February 29, 2020
Chelsea Spengemann, Director of Stan VanDerBeek Archive
Screening 16 mm films by Stan VanDerBeek
Panel discussants: Geoff Winningham and Chelsea Spengemann
Saturday, Feb 29, 7:00pm
On the occasion of the Rice Media Center’s 50th Anniversary, several recently preserved films by Stan VanDerBeek including 16mm multiscreen projections, early computer films, and 35mm collage films will be presented at the Rice Cinema. VanDerBeek was the first filmmaker invited to teach at the St. Thomas Media Center in 1968 and then returned to Houston as an artist in residence at NASA in 1979. Chelsea Spengemann, Director of the Stan VanDerBeek Archive will introduce the screening and a discussion between Spengemann and Peter Lucas on VanDerBeek’s memorable multichannel experimental film performances in Houston will follow.
POEMFIELD 16mm, video, photo slides, 10 mins
The series is called POEMFIELD. All of these films explore variations of poems, computer graphics, an in some cases combine live action images and animation collage; all are geometric and fast moving and in color. These are eight films in the computer animated art series. As samples of the art of the future all the films explore variations of abstract geometric forms and words. In effect these works could be compared to the illuminated manuscripts of an earlier age. Now typography and design and created at speeds of 100,000 decisions per second, set in motion a step away from ‘mental movies.’ POEMFIELD No. 2, 3, 4, 5, 7 are all colorized by Brown and Olvey.” (source Filmmaker’s Coop)
Site (1964) Digital, 10min
“A 3-screen film documentary of a dance by Bob Morris and Carolee Schneemann set in a black infinite space. A man moves, carrying and moving large planes and shapes- uncovering a nude woman- metaphor of architectural and metaphysical space.” S.V.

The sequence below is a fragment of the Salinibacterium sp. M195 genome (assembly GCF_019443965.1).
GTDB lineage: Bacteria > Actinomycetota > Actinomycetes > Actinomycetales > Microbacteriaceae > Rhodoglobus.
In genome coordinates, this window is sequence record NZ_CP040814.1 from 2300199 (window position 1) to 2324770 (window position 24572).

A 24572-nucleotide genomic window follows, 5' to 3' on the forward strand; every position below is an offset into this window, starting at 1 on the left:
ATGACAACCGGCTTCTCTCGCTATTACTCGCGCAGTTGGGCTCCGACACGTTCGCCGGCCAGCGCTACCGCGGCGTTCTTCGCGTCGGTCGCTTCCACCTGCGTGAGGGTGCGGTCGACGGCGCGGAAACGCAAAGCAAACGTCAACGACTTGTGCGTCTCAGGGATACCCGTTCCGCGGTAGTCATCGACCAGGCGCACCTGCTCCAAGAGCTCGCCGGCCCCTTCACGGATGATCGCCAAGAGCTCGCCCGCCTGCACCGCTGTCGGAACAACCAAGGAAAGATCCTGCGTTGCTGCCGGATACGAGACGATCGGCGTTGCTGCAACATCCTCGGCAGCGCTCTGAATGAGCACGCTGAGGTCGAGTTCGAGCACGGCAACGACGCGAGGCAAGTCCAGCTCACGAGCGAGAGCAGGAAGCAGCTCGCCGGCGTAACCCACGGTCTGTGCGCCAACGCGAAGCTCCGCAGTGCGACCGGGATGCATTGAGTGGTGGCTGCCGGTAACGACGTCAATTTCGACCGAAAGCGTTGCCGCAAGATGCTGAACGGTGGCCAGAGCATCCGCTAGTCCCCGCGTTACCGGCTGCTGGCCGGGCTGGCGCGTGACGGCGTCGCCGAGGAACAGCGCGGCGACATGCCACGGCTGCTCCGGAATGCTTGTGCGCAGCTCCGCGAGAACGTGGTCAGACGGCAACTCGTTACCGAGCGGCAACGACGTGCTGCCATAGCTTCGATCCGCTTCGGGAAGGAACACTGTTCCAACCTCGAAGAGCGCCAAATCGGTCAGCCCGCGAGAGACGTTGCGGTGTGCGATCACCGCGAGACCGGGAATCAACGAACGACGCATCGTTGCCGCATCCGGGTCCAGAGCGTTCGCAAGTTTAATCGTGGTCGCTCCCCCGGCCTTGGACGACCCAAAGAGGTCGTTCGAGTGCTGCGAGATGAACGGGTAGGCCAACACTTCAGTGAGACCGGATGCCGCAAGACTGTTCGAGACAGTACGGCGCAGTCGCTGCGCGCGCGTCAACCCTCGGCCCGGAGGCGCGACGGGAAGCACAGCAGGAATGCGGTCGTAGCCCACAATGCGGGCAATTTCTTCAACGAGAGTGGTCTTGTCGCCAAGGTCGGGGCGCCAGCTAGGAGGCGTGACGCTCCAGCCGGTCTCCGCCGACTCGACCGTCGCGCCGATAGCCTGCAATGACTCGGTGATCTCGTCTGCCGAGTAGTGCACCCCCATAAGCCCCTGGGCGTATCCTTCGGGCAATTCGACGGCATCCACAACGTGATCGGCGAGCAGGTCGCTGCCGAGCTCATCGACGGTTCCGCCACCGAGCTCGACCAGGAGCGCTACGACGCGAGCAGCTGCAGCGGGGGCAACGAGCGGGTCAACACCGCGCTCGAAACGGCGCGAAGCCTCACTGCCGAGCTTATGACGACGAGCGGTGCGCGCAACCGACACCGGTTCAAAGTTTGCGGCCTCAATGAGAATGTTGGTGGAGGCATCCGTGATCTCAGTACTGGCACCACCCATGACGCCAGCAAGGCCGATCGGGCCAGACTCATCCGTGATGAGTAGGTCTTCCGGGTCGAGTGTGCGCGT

Breathdeath (1963) Digital, 15 min
35mm, , b&w, sound. Awards: Bell Telephone Prize; Third Experimental Film Competition, Knokkele-Zout, Belgium, 1964; Midwest Film Festival, 1965; Ann Arbor Film Festival, 1964. Dedicated to Charlie Chaplin and Buster Keaton. A surrealistic fantasy based on the 15th century woodcuts of the dance of the dead. A film experiment that deals with the photoreality and the surrealism of life. It is a collage-animation that cuts up photos and newsreel film and reassembles them, producing an image that is a mixture of unexplainable fact (Why is Harpo Marx playing a harp in the middle of a battlefield?) with the inexplicable act (Why is there a battlefield?). It is a black comedy, a fantasy that mocks at death… a parabolic parable.”
Oh (1968) 16mm, 10 min
Assassination, falling down, animated drawings from the landscape of memory, mankind falling down, faces within faces, a haunting view of man drawn in brilliant animation graphics.” Made at the Media Center at St. Thomas in Houston
Moirage (1967) 16mm, 10 min
World premiere of new restoration 16mm print, restored by John Klacsmann, Anthology Film Archives
“A study in ocular illusions, pattern superimposition producing other patters and illusions of three dimensionality. A thorough demonstration of the richness and varied qualities of moiré patters by the acknowledged scientist/artist Gary Oster.” S.V.
Euclidean Illusions (1980) 16mm, 10 min,
Music by Max VanDerBeek. A fantasy film of illusive geometry, changing and rebuilding itself by computer animation, unique magic done while artist-in-residence at NASA in Houston in conjunction with Richard Weinberg.
All anniversary events are free and open to the public, to view the complete schedule visit: https://vada.rice.edu/50th-anniversary
Artist talk: February 27, 2020
2030 University Boulevard
Houston, 77005 TX